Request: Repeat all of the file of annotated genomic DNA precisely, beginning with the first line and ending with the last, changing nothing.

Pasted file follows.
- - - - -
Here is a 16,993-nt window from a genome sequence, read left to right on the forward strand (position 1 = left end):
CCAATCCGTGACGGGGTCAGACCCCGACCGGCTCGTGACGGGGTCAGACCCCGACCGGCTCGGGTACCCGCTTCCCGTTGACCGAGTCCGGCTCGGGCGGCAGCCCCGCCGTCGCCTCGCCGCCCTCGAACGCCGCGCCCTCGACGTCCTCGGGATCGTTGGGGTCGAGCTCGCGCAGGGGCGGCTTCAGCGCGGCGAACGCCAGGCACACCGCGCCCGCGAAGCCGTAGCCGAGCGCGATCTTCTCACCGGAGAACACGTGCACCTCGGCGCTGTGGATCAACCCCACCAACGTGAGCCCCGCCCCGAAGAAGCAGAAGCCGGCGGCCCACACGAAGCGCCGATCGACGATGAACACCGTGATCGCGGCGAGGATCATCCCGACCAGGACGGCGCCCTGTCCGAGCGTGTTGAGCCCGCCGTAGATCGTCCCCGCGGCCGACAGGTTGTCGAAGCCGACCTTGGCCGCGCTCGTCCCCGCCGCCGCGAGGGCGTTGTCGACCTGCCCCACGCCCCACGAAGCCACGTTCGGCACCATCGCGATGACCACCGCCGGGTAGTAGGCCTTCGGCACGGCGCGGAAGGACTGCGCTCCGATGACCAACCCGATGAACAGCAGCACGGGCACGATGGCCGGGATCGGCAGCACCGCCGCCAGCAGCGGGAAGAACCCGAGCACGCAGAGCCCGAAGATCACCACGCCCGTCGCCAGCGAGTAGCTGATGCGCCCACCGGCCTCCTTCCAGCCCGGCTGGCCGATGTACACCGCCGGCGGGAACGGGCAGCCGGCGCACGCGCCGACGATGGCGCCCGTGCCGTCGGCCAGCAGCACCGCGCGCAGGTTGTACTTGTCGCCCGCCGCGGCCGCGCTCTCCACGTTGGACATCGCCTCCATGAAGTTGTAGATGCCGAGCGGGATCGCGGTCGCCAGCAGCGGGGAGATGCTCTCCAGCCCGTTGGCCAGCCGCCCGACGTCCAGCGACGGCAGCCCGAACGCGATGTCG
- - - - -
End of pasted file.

Here is a 16,993-nt window from a genome sequence, read left to right on the forward strand (position 1 = left end):
CCAATCCGTGACGGGGTCAGACCCCGACCGGCTCGTGACGGGGTCAGACCCCGACCGGCTCGGGTACCCGCTTCCCGTTGACCGAGTCCGGCTCGGGCGGCAGCCCCGCCGTCGCCTCGCCGCCCTCGAACGCCGCGCCCTCGACGTCCTCGGGATCGTTGGGGTCGAGCTCGCGCAGGGGCGGCTTCAGCGCGGCGAACGCCAGGCACACCGCGCCCGCGAAGCCGTAGCCGAGCGCGATCTTCTCACCGGAGAACACGTGCACCTCGGCGCTGTGGATCAACCCCACCAACGTGAGCCCCGCCCCGAAGAAGCAGAAGCCGGCGGCCCACACGAAGCGCCGATCGACGATGAACACCGTGATCGCGGCGAGGATCATCCCGACCAGGACGGCGCCCTGTCCGAGCGTGTTGAGCCCGCCGTAGATCGTCCCCGCGGCCGACAGGTTGTCGAAGCCGACCTTGGCCGCGCTCGTCCCCGCCGCCGCGAGGGCGTTGTCGACCTGCCCCACGCCCCACGAAGCCACGTTCGGCACCATCGCGATGACCACCGCCGGGTAGTAGGCCTTCGGCACGGCGCGGAAGGACTGCGCTCCGATGACCAACCCGATGAACAGCAGCACGGGCACGATGGCCGGGATCGGCAGCACCGCCGCCAGCAGCGGGAAGAACCCGAGCACGCAGAGCCCGAAGATCACCACGCCCGTCGCCAGCGAGTAGCTGATGCGCCCACCGGCCTCCTTCCAGCCCGGCTGGCCGATGTACACCGCCGGCGGGAACGGGCAGCCGGCGCACGCGCCGACGATGGCGCCCGTGCCGTCGGCCAGCAGCACCGCGCGCAGGTTGTACTTGTCGCCCGCCGCGGCCGCGCTCTCCACGTTGGACATCGCCTCCATGAAGTTGTAGATGCCGAGCGGGATCGCGGTCGCCAGCAGCGGGGAGATGCTCTCCAGCCCGTTGGCCAGCCGCCCGACGTCCAGCGACGGCAGCCCGAACGCGATGTCG